One of the obstacles to the use of new materials is the shipping involved in obtaining new products that are not distributed widely. When ordered on a per-job basis, builders pay a premium for trucking small quantities. We would like to foster a community approach to building, getting people together to obtain equipment, share professional consultants, and purchase materials in bulk. A clearinghouse to help people source both materials, and professionals to help with the planning, design, and building process, would be of benefit to the sustainable market.

The plan is to continue to explore new materials in workshops here, and in the process to figure out the most efficient way to use each material, and which materials are best suited to which applications. We will address four systems specifically in 1997: wattle and daub, woodchips and clay, light straw/clay, and straw/clay blocks.

The true test of any system is in building real houses for real people. In addition to our structured workshops, we plan to build 2-3 demonstration projects through the Apprenticeshop this year to further develop systems that work on-site.

With the increasing interest in Bau-biologie, green architecture, and healthy environments in which to live and work, there is no reason why everybody should not be building with natural, renewable materials. Entry into the mainstream, however, can only happen if viable, efficient and proven systems-adaptable to a variety of building scenarios-can be worked out. In an effort toward this end, Fox Maple School is starting a referral network of professional consultants that can work with people to build natural houses. Please contact us to add your specialty to the network.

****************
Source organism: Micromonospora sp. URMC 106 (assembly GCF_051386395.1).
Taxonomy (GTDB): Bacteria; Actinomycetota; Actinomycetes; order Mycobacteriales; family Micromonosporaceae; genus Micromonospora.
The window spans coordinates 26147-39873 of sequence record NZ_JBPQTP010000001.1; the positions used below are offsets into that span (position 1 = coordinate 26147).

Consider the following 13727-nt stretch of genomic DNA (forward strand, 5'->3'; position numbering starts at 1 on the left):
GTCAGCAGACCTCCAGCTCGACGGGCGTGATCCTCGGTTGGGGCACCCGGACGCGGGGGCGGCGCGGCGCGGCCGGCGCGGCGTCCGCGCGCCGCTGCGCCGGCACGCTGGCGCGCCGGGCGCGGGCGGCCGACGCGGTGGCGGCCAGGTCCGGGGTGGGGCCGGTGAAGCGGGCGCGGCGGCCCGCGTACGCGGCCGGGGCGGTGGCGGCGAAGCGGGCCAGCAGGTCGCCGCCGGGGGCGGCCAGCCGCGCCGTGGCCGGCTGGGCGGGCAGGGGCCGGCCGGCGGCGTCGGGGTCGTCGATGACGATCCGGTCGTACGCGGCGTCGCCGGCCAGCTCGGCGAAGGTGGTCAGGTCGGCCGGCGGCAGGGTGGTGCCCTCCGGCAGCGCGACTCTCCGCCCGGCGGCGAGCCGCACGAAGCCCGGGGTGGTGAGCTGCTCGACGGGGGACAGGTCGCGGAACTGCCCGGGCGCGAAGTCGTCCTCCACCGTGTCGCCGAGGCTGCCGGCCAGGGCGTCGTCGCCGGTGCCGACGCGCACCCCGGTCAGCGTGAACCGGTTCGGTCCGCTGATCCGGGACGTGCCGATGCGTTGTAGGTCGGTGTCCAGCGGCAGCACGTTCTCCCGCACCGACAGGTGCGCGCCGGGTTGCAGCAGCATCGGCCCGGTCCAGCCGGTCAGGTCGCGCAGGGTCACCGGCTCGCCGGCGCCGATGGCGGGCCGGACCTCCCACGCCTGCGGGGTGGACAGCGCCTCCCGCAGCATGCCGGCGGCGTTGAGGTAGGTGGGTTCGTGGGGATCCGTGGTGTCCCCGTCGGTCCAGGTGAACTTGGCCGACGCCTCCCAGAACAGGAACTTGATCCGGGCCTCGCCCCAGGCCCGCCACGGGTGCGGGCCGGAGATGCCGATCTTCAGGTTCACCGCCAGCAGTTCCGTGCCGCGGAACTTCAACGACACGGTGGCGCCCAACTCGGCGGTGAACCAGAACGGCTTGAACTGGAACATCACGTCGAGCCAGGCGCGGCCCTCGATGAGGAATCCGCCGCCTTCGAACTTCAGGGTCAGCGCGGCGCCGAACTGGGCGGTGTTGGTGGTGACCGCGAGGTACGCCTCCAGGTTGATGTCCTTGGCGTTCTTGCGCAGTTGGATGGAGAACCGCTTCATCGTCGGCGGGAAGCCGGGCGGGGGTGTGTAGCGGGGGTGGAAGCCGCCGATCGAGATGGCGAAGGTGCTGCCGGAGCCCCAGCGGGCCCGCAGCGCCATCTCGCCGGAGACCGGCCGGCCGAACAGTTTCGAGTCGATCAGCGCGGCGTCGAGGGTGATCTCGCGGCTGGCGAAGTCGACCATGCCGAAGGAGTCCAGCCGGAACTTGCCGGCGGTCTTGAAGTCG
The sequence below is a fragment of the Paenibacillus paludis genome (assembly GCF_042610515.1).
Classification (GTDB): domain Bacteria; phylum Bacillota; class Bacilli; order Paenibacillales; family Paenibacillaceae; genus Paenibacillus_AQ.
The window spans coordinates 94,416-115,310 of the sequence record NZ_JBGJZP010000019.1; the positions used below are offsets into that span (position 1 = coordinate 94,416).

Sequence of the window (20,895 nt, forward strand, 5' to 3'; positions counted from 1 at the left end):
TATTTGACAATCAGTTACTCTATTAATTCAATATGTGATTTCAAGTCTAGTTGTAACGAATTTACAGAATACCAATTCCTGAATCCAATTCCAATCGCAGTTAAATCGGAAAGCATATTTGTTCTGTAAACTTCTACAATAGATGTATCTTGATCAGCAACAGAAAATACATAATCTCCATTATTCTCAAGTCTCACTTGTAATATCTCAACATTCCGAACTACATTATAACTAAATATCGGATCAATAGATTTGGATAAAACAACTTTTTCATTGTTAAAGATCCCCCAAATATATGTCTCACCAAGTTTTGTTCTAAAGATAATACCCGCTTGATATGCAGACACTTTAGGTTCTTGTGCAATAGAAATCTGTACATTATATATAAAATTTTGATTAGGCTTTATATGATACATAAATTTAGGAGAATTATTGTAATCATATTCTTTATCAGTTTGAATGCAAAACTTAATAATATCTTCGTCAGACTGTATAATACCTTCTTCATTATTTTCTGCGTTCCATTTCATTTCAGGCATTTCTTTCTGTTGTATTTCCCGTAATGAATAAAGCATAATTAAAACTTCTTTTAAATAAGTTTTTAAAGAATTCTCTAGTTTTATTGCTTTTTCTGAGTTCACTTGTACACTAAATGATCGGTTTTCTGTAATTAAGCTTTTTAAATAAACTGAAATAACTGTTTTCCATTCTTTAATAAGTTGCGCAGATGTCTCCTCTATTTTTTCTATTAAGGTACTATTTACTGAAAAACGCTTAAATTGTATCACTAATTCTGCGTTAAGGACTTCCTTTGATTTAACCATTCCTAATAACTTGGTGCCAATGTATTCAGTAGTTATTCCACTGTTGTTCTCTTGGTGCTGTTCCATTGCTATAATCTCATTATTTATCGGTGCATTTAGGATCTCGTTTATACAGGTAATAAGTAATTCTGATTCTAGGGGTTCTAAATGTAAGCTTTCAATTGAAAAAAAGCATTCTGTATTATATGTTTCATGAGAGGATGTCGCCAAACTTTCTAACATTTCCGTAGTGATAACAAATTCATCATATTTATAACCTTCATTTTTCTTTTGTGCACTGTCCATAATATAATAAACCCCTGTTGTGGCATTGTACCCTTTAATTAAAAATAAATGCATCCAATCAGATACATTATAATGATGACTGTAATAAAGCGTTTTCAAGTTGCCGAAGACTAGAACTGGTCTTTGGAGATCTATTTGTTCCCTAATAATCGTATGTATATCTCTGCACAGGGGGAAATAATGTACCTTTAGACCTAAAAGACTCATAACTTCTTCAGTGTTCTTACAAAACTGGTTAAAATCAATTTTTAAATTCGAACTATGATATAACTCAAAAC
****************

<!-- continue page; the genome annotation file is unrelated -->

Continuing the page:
High-Fiber Houses, Wholesome Homes

BackThe Edible House Bakery frame, cut in the September workshop at Fox Maple, was erected in Canterbury, N.H. this fall. The bakery will ultimately incorporate as many natural materials as there are ingredients in the baker's bread. Strawbale infill was the baker's choice of enclosure system for the octagonal timber frame: the same grain fiber that forms the bakery's bread would form its walls. However, actual site conditions dictated a change in plan.